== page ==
Renovating a Queenslander (Part 3)

Can you believe we’re already in September? How time flies when you are juggling a massive home renovation, work and family! Phew! I don’t know about you, but some mornings I feel like we are only a month away from Christmas and New Year! Maybe it’s wishful thinking on my part but my favourite white-y pal, F, shares my longing for the year-end break.

Here, work stops for roughly a month over Christmas and New Year, but that’s fine by us as we’ll hopefully be in our revamped Queenslander by then.

Friends have pointed out that what I’m doing – while technically a renovation – is actually a new build; in that, I’ve put the equivalent of a 4-bedroom house behind a 3-bedroom cottage (Queenslander) and joined the two via an internal walkway to form a single dwelling.

People have asked me why I need such a huge dwelling and all I can say is I have a high need for personal space. Well, I do spend a lot of time indoors. I even work from home, so each to their own, yeah?

John Hardy, my trusty builder, has been true to his word – “no shortcuts.” I like that about Aussies; you get exactly what you pay for. I told him this house has to last me until I have grandchildren, until I go into the ground and become worm-feed, so every decision he’s guided me to make for the build has been based on longevity. Function before form. Durability and ease of maintenance above all else.

We’re now at the end of phase 2, which is the internal fit out of the new build. The bathrooms are plumbed and tiled and have been fitted out. All that is missing are shower screens. Pics to follow when that’s in and John has given the rooms a clean.

The kitchen is going in mid-September, the benchtops a week or two after that; the cupboards will be 2-pac in Vivid White, satin finish, hand-less, mostly drawers, the benchtops Caesarstone in Bianco Drift. I’ll show you pics in my next post so keep a look out for that!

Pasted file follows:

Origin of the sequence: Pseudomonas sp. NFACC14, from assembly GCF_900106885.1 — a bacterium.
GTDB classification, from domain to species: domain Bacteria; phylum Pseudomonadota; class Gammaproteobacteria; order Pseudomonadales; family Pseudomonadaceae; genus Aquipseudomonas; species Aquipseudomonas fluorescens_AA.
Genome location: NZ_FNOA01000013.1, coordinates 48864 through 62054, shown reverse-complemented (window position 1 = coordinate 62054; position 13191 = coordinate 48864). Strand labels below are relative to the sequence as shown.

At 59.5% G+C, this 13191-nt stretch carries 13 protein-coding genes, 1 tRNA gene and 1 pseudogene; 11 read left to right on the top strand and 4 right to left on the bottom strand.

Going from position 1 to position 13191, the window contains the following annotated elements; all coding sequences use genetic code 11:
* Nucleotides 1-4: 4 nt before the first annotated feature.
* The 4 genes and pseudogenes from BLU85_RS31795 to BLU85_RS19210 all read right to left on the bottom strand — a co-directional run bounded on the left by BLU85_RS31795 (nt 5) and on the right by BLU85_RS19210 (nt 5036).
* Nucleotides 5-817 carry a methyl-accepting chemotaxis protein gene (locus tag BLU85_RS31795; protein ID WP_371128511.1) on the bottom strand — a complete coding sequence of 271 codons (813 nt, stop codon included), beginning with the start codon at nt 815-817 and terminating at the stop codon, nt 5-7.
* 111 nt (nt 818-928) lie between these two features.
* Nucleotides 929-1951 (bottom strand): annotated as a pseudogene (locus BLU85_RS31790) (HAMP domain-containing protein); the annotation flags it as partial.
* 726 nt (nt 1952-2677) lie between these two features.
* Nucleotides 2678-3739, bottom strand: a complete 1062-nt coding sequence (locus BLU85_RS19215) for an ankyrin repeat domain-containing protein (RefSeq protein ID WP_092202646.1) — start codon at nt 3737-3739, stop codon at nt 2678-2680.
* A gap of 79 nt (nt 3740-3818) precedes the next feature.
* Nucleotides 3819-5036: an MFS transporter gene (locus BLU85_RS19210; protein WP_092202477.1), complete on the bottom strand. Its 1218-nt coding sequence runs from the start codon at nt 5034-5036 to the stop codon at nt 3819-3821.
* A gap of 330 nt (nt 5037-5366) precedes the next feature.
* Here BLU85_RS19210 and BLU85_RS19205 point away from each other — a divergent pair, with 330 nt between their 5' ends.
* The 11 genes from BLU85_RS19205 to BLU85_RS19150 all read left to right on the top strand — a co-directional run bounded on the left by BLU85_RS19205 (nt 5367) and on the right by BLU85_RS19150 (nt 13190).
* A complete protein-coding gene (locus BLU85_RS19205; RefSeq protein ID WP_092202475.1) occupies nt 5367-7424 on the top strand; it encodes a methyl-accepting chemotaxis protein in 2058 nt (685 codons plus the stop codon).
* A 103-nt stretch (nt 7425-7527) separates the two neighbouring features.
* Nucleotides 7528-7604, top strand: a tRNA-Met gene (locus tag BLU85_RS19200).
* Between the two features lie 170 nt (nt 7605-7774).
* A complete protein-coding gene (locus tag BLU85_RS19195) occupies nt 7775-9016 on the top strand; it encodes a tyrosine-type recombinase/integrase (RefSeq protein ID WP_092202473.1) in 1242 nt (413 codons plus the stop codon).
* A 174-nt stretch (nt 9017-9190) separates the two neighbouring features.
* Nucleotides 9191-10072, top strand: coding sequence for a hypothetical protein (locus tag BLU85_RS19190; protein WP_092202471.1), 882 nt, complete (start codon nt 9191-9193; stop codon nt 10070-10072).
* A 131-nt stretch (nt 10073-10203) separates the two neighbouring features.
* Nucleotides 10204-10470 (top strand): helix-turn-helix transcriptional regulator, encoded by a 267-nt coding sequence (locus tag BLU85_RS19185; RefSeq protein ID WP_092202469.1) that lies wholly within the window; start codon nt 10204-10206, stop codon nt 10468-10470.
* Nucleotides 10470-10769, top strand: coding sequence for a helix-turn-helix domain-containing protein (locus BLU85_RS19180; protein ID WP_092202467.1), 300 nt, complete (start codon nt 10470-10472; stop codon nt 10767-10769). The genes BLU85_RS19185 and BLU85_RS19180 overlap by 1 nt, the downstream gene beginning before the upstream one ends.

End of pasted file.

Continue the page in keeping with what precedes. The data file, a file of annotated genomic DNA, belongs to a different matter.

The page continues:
Since my last post, all the windows have (obviously) gone in. Mine were custom-made by the good people at Energy Efficient Windows. They are double -glazed and tinted to reduce glare, which translates into lower heating and cooling bills, less outside noise, and significantly reduced glare, especially in the afternoons when the sun is at its strongest.

My lust-worthy Big Ass fans go in soon. I’m salivating just thinking about that. They do add that special touch to an otherwise plain, white, ceiling. Did I mention they come with a lifetime warranty and they cost only $10 a year to run? The fitted LED lights supposedly last 20 years!

Last week John started on my car park, phase 3 of my renovation project. First he was digging to China and scooping out buckets of water (we had an uncharacteristic late-winter downpour), then putting in the form work for the concrete pour. Now I have a mountain of reactive soil to be trucked out before 60 tonnes of appropriate soil is brought in.

Meanwhile, John is adding architraves to the windows and skirts to the floating floor. I went with 14mm, natural-coloured, strand-woven bamboo, low VOC, on a noise-dampening underlay, because it looks good and is tough enough to stand up to the rigours of day-to-day family living.

Okay, why don’t I stop yapping and just show you the pictures I’ve take so far. Do enjoy!

HRH inspecting the view from our new kitchen/dining.

HRH inspecting the view from our new kitchen/dining.

Internal walkway linking cottage with house.

Internal walkway linking cottage with house.

A day at Bunnings Warehouse

A day at Bunnings Warehouse

Big Ass fan mid-installation

Big Ass fan mid-installation

Laying of the floor in the family room.

Laying of the floor in the family room.

The stairwell with one framed window.

The stairwell with one framed window.

Earthworks for car parking.

Earthworks for car parking.

Pumping concrete into the formwork. Blockwork to follow.

Pumping concrete into the formwork. Blockwork to follow.

Concrete pad for blockwork to follow. Window looks out onto my future Japanese garden.

Concrete pad for blockwork to follow. Window looks out onto my future Japanese garden.